The Sunday Edition — May 6, 2018
On this week's episode:
As global temperatures climb, disease-carrying ticks are moving into new areas. Lyme disease is hard to diagnose, and inflicts harrowing symptoms which can linger long after treatment. Journalist Mary Beth Pfeiffer reports on how human activity has propelled this growing menace, and how modern medicine has underestimated its danger.
Tropical cyclones are routine in many parts of the world, but experts agree that Hurricane Harvey was intensified by the unusually high temperatures in the Gulf of Mexico's balmy waters. They also agree that there will be many more catastrophic weather events, as the world's climate continues to change. One country already has a great deal of expertise when it comes to keeping things dry. David talks to Dutch water expert Henk Ovink, who travels the world advising governments on how to reduce loss of life and property damage caused by floods.
Twenty-five years ago, Curtis Barlow was Canada's cultural counselor in Washington. His mission was to elevate the profile of Canada, through the arts. His encounter with a determined woman who was at the time a relatively unknown Canadian painter, pushed him out of his comfort zone and into a new way of thinking. Curtis Barlow's essay is called, "The Artist."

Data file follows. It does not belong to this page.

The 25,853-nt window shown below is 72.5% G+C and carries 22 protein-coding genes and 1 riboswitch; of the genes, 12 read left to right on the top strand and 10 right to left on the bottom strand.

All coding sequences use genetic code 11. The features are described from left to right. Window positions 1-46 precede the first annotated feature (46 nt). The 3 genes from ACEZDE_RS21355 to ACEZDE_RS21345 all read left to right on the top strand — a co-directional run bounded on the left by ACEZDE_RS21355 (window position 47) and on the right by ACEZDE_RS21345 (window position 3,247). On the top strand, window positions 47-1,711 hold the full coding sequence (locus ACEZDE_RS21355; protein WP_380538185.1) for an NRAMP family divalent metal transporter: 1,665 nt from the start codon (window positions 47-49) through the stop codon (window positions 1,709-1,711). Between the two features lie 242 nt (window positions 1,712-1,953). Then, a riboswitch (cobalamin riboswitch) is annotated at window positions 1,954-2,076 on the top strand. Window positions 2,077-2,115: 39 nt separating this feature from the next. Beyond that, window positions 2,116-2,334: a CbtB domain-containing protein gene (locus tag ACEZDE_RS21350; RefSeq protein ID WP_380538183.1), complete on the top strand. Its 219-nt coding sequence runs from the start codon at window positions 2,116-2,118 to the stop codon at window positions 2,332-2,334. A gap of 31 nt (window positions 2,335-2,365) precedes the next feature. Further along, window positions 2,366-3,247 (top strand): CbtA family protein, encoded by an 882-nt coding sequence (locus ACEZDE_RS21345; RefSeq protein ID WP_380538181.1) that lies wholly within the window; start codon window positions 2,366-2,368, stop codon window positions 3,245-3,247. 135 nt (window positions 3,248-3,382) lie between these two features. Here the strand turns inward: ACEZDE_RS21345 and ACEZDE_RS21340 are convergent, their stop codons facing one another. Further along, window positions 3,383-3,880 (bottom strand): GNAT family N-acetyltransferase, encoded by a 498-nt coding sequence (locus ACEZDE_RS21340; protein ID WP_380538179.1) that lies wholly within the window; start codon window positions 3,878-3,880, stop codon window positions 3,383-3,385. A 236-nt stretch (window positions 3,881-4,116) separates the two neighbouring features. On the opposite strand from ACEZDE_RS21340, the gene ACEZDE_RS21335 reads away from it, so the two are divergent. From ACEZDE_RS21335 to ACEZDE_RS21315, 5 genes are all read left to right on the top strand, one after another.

Clemantine Wamariya was just 6 years old in 1994, when she and her older sister fled their Rwandan home to escape genocide. As many as a million people were slaughtered; two million were displaced. Clemantine's story is one of fear, deprivation and horror, but also of ingenuity, resilience and ultimately, of survival. Clemantine Wamariya is Laura's guest.
Tania and Martina Halik hiked for about 2,300 kilometres across some of Canada's most rugged terrain. The Haliks faced many challenges, including bitter cold, avalanche threats and perilous river crossings. They tell guest host Laura Lynch why they'd do it all again.
Lawyer Paula Mallea has defended inmates in nine Canadian penitentiaries. Her experience has led her to the conclusion that punishment and incarceration are regressive, harmful measures for everybody involved. In her book, Beyond Incarceration; Safety and True Criminal Justice, she argues for a system where prison is no longer the default, other than for those who pose a danger to society.